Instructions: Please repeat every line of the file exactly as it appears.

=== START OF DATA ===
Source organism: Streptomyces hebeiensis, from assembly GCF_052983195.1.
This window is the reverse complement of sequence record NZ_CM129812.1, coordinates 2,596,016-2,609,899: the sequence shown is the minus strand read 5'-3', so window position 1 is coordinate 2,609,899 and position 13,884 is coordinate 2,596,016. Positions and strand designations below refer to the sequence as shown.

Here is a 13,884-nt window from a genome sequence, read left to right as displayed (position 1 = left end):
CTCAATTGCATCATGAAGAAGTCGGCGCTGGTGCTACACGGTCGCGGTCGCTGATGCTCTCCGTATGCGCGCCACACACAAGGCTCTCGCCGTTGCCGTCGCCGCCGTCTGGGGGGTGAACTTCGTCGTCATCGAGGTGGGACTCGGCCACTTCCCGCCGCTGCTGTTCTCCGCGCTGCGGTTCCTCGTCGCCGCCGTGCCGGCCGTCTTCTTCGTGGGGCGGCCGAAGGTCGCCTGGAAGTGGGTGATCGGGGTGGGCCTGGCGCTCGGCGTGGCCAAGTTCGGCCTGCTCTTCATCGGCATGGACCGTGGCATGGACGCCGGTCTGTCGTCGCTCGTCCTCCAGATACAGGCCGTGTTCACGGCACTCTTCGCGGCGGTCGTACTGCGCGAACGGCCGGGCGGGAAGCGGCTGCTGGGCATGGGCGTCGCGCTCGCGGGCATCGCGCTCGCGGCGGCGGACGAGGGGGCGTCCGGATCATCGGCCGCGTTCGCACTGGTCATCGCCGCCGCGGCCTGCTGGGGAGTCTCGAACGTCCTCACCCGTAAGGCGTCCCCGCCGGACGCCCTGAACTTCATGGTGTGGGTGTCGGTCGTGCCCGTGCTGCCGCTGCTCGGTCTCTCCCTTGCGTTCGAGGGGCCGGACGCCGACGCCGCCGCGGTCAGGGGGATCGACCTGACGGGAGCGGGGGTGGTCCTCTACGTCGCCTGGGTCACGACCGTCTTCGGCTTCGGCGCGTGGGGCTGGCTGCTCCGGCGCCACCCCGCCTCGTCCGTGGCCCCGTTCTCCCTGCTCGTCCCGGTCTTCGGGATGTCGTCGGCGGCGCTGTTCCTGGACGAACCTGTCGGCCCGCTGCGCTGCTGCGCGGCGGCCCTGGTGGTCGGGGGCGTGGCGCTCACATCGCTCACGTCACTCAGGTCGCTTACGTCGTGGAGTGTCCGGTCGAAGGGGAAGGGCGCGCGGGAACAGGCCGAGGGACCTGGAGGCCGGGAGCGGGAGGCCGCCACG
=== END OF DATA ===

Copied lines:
Source organism: Streptomyces hebeiensis, from assembly GCF_052983195.1.
This window is the reverse complement of sequence record NZ_CM129812.1, coordinates 2,596,016-2,609,899: the sequence shown is the minus strand read 5'-3', so window position 1 is coordinate 2,609,899 and position 13,884 is coordinate 2,596,016. Positions and strand designations below refer to the sequence as shown.

Here is a 13,884-nt window from a genome sequence, read left to right as displayed (position 1 = left end):
CTCAATTGCATCATGAAGAAGTCGGCGCTGGTGCTACACGGTCGCGGTCGCTGATGCTCTCCGTATGCGCGCCACACACAAGGCTCTCGCCGTTGCCGTCGCCGCCGTCTGGGGGGTGAACTTCGTCGTCATCGAGGTGGGACTCGGCCACTTCCCGCCGCTGCTGTTCTCCGCGCTGCGGTTCCTCGTCGCCGCCGTGCCGGCCGTCTTCTTCGTGGGGCGGCCGAAGGTCGCCTGGAAGTGGGTGATCGGGGTGGGCCTGGCGCTCGGCGTGGCCAAGTTCGGCCTGCTCTTCATCGGCATGGACCGTGGCATGGACGCCGGTCTGTCGTCGCTCGTCCTCCAGATACAGGCCGTGTTCACGGCACTCTTCGCGGCGGTCGTACTGCGCGAACGGCCGGGCGGGAAGCGGCTGCTGGGCATGGGCGTCGCGCTCGCGGGCATCGCGCTCGCGGCGGCGGACGAGGGGGCGTCCGGATCATCGGCCGCGTTCGCACTGGTCATCGCCGCCGCGGCCTGCTGGGGAGTCTCGAACGTCCTCACCCGTAAGGCGTCCCCGCCGGACGCCCTGAACTTCATGGTGTGGGTGTCGGTCGTGCCCGTGCTGCCGCTGCTCGGTCTCTCCCTTGCGTTCGAGGGGCCGGACGCCGACGCCGCCGCGGTCAGGGGGATCGACCTGACGGGAGCGGGGGTGGTCCTCTACGTCGCCTGGGTCACGACCGTCTTCGGCTTCGGCGCGTGGGGCTGGCTGCTCCGGCGCCACCCCGCCTCGTCCGTGGCCCCGTTCTCCCTGCTCGTCCCGGTCTTCGGGATGTCGTCGGCGGCGCTGTTCCTGGACGAACCTGTCGGCCCGCTGCGCTGCTGCGCGGCGGCCCTGGTGGTCGGGGGCGTGGCGCTCACATCGCTCACGTCACTCAGGTCGCTTACGTCGTGGAGTGTCCGGTCGAAGGGGAAGGGCGCGCGGGAACAGGCCGAGGGACCTGGAGGCCGGGAGCGGGAGGCCGCCACG